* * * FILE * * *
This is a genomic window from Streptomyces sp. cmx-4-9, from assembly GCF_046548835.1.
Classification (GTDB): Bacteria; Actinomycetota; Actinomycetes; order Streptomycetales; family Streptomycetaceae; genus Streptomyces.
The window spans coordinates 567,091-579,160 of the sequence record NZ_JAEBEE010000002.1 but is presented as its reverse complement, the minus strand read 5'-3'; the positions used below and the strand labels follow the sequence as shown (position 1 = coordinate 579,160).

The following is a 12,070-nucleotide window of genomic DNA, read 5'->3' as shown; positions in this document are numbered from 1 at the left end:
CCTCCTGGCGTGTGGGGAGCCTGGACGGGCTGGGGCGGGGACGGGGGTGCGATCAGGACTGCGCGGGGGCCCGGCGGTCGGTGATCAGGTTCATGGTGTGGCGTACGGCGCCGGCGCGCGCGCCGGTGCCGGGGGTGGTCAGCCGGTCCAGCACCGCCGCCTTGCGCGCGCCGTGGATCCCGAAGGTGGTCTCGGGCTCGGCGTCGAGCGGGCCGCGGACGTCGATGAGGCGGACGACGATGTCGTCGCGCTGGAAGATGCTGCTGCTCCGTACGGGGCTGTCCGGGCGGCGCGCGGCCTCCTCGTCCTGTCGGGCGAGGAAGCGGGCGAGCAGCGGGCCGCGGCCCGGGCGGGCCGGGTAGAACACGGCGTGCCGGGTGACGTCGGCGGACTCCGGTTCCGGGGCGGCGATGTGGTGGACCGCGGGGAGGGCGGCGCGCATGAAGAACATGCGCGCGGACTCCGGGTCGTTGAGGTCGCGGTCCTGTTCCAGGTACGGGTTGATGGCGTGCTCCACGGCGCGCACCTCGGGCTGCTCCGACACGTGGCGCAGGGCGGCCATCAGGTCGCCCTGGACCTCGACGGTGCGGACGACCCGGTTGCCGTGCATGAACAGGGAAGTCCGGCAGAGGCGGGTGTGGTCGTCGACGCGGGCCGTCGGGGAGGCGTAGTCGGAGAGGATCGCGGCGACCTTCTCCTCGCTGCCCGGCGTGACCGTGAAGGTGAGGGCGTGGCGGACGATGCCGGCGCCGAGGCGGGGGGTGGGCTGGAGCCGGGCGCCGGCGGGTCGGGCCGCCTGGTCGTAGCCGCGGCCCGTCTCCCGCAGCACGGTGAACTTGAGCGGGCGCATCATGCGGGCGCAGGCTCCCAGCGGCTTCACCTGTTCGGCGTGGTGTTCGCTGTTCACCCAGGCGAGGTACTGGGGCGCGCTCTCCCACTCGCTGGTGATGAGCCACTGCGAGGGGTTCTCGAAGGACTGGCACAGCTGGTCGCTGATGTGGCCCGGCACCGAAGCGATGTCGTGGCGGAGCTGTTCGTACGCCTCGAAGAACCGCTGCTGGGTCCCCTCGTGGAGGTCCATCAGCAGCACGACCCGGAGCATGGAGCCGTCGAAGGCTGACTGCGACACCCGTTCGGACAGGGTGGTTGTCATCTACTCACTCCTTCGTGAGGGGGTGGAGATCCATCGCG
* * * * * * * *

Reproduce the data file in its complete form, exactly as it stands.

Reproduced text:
This is a genomic window from Streptomyces sp. cmx-4-9, from assembly GCF_046548835.1.
Classification (GTDB): Bacteria; Actinomycetota; Actinomycetes; order Streptomycetales; family Streptomycetaceae; genus Streptomyces.
The window spans coordinates 567,091-579,160 of the sequence record NZ_JAEBEE010000002.1 but is presented as its reverse complement, the minus strand read 5'-3'; the positions used below and the strand labels follow the sequence as shown (position 1 = coordinate 579,160).

The following is a 12,070-nucleotide window of genomic DNA, read 5'->3' as shown; positions in this document are numbered from 1 at the left end:
CCTCCTGGCGTGTGGGGAGCCTGGACGGGCTGGGGCGGGGACGGGGGTGCGATCAGGACTGCGCGGGGGCCCGGCGGTCGGTGATCAGGTTCATGGTGTGGCGTACGGCGCCGGCGCGCGCGCCGGTGCCGGGGGTGGTCAGCCGGTCCAGCACCGCCGCCTTGCGCGCGCCGTGGATCCCGAAGGTGGTCTCGGGCTCGGCGTCGAGCGGGCCGCGGACGTCGATGAGGCGGACGACGATGTCGTCGCGCTGGAAGATGCTGCTGCTCCGTACGGGGCTGTCCGGGCGGCGCGCGGCCTCCTCGTCCTGTCGGGCGAGGAAGCGGGCGAGCAGCGGGCCGCGGCCCGGGCGGGCCGGGTAGAACACGGCGTGCCGGGTGACGTCGGCGGACTCCGGTTCCGGGGCGGCGATGTGGTGGACCGCGGGGAGGGCGGCGCGCATGAAGAACATGCGCGCGGACTCCGGGTCGTTGAGGTCGCGGTCCTGTTCCAGGTACGGGTTGATGGCGTGCTCCACGGCGCGCACCTCGGGCTGCTCCGACACGTGGCGCAGGGCGGCCATCAGGTCGCCCTGGACCTCGACGGTGCGGACGACCCGGTTGCCGTGCATGAACAGGGAAGTCCGGCAGAGGCGGGTGTGGTCGTCGACGCGGGCCGTCGGGGAGGCGTAGTCGGAGAGGATCGCGGCGACCTTCTCCTCGCTGCCCGGCGTGACCGTGAAGGTGAGGGCGTGGCGGACGATGCCGGCGCCGAGGCGGGGGGTGGGCTGGAGCCGGGCGCCGGCGGGTCGGGCCGCCTGGTCGTAGCCGCGGCCCGTCTCCCGCAGCACGGTGAACTTGAGCGGGCGCATCATGCGGGCGCAGGCTCCCAGCGGCTTCACCTGTTCGGCGTGGTGTTCGCTGTTCACCCAGGCGAGGTACTGGGGCGCGCTCTCCCACTCGCTGGTGATGAGCCACTGCGAGGGGTTCTCGAAGGACTGGCACAGCTGGTCGCTGATGTGGCCCGGCACCGAAGCGATGTCGTGGCGGAGCTGTTCGTACGCCTCGAAGAACCGCTGCTGGGTCCCCTCGTGGAGGTCCATCAGCAGCACGACCCGGAGCATGGAGCCGTCGAAGGCTGACTGCGACACCCGTTCGGACAGGGTGGTTGTCATCTACTCACTCCTTCGTGAGGGGGTGGAGATCCATCGCG